How to Grow a New Zealand Lemonade Lemon Tree

How to Grow a New Zealand Lemonade Lemon Tree


4 minute read

How to Grow a New Zealand Lemonade Lemon Tree.

The New Zealand Lemonade lemon, also known as the Lemonade fruit or Citrus limon 'New Zealand Lemonade,' is a unique citrus hybrid that originated in New Zealand. It's a cross between a lemon and a mandarin, resulting in a fruit that resembles a lemon but has a sweeter, less acidic taste.

Characterized by its thin, smooth skin and a pale yellow to yellow-green color when ripe, the New Zealand Lemonade lemon has a mild, sweet flavor compared to traditional lemons. Its pulp is juicy and has minimal seeds, making it popular for both eating fresh and using in various culinary applications. These lemons are versatile in the kitchen, used in salads, beverages, desserts, and as a flavoring agent in sauces or marinades. They offer a more subtle citrus tang compared to regular lemons, making them a favorite for those who prefer a milder citrus taste.

In terms of cultivation, New Zealand Lemonade lemons require similar growing conditions to other citrus fruits. They thrive in well-draining soil, plenty of sunlight, and warm temperatures. While they can tolerate cooler climates better than some other citrus varieties, they still require protection from frost. Overall, the New Zealand Lemonade lemon stands out for its unique flavor profile, combining the best of both lemons and sweeter citrus fruits, making it a delightful addition to various culinary experiences.

 

The fruit typically ripens in late winter to early spring, making it a valuable addition to your citrus garden during the cooler months. The specific ripening period can vary depending on your climate and growing conditions.

New Zealand lemonade lemon trees are well-suited for subtropical and mild temperate climates. They are generally less cold-hardy than traditional lemon trees, and they can still be sensitive to frost and cold temperatures. If you live in an area with harsh winters, consider growing your New Zealand lemonade lemon tree in a pot or container, so you can bring it indoors during the colder months.

 

To grow a New Zealand lemonade lemon tree in a pot, follow these tips:

 

1. Choose the Right Container: For a starter sized tree, select a well-draining container or pot with drainage holes to ensure excess water can escape. You can expect to repot a young citrus tree every 2-3 years until it reaches maturity.

Planting in the ground: For in-ground planting, plant the tree in a prepared area about 3x the diameter of the pot, and as deep as possible. That soil should be well-draining and loose, allowing for root growth. Plant your tree at the same depth as the pot, keeping the crown of the roots just above the soil line. Water thoroughly after planting.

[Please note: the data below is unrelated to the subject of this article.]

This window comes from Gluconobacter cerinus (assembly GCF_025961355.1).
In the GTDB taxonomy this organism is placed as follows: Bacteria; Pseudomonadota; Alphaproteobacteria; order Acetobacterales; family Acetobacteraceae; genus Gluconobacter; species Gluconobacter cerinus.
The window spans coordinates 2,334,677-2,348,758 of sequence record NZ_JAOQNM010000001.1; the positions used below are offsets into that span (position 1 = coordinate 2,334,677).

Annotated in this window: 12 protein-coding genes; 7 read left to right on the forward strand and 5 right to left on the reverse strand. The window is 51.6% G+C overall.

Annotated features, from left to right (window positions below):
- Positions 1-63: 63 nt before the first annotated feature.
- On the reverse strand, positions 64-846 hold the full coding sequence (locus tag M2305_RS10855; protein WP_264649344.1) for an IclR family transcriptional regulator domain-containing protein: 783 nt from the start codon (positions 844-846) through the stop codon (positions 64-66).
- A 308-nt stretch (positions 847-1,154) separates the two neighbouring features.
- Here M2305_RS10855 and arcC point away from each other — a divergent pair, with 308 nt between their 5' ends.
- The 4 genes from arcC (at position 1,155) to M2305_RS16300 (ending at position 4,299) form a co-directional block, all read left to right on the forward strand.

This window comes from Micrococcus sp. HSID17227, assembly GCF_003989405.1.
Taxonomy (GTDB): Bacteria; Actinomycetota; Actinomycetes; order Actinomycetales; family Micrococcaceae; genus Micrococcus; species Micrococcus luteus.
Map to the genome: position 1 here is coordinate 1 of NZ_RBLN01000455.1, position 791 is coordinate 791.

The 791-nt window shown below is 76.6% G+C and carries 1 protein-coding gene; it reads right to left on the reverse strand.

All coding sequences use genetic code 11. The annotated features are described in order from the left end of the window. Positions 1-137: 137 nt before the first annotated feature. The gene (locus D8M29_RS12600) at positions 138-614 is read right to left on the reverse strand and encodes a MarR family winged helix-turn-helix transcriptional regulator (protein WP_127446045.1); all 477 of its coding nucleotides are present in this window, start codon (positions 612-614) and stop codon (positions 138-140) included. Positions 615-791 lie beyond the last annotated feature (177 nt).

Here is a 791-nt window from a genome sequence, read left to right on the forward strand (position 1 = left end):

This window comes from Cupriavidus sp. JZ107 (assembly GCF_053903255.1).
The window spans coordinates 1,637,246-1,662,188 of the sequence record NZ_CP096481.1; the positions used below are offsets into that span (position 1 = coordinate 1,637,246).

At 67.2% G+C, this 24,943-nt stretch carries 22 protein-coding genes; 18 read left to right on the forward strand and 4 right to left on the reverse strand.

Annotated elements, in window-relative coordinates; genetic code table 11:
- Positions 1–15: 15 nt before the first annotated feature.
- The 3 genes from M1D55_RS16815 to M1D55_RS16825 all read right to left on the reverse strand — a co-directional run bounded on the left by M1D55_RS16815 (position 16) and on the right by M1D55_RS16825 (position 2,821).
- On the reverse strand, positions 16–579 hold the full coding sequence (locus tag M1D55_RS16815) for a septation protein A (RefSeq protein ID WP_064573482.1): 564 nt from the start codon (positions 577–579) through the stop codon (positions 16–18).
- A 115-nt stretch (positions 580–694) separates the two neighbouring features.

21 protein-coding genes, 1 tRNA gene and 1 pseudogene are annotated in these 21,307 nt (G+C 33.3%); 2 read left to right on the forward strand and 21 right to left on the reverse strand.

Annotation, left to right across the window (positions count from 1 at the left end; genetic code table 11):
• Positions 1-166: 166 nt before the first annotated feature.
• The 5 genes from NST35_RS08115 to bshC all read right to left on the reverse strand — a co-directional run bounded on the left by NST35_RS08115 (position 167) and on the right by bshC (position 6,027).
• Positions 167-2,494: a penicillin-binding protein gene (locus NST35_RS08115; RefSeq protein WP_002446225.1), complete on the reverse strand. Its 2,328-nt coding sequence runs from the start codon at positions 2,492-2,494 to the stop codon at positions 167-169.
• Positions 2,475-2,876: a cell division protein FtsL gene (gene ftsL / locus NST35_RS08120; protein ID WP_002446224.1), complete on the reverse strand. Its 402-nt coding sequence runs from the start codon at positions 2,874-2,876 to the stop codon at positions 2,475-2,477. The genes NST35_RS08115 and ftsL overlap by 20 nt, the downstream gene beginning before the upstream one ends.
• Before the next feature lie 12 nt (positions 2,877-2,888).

2. Soil: Use a well-draining, high-quality potting mix designed for citrus or fruit trees. It's essential to provide good aeration and drainage to prevent root rot. Our customers have had great success with our DIY Primo Potting Mix for their container citrus trees. 

 

3. Location: Place the potted tree in a location with full sun exposure. Citrus trees require at least 6-8 hours of direct sunlight each day to thrive.

 

4. Watering: Keep the soil consistently moist but not waterlogged. Water when the top inch of soil feels dry. Adjust your watering schedule according to the climate and season, reducing watering during the dormant winter months.

 

5. Fertilization: Feed your New Zealand lemonade lemon tree with a balanced fertilizer according to the package instructions during the growing season (spring to summer). We recommend Romeo Fertilizer or G&B Organics for an organic option. (Read about traditional vs. organic fertilizers here)

 

6. Pruning: Prune the tree as needed in the early spring to maintain its shape and remove dead or diseased branches. (Read more about Pruning Citrus Trees here)

 

7. Protection from Frost: If you experience cold winters, bring the potted tree indoors when temperatures drop near freezing. Alternatively, you can use frost protection measures like frost cloth or insulation to protect the tree from frost damage if you only get short bursts of freezing temperatures.

 

By following these guidelines, you can successfully grow a New Zealand lemonade lemon tree in a pot, even in areas with less favorable climate conditions. Enjoy the sweet and refreshing fruit it produces.

 

See the New Zealand Lemonade Lemon Tree



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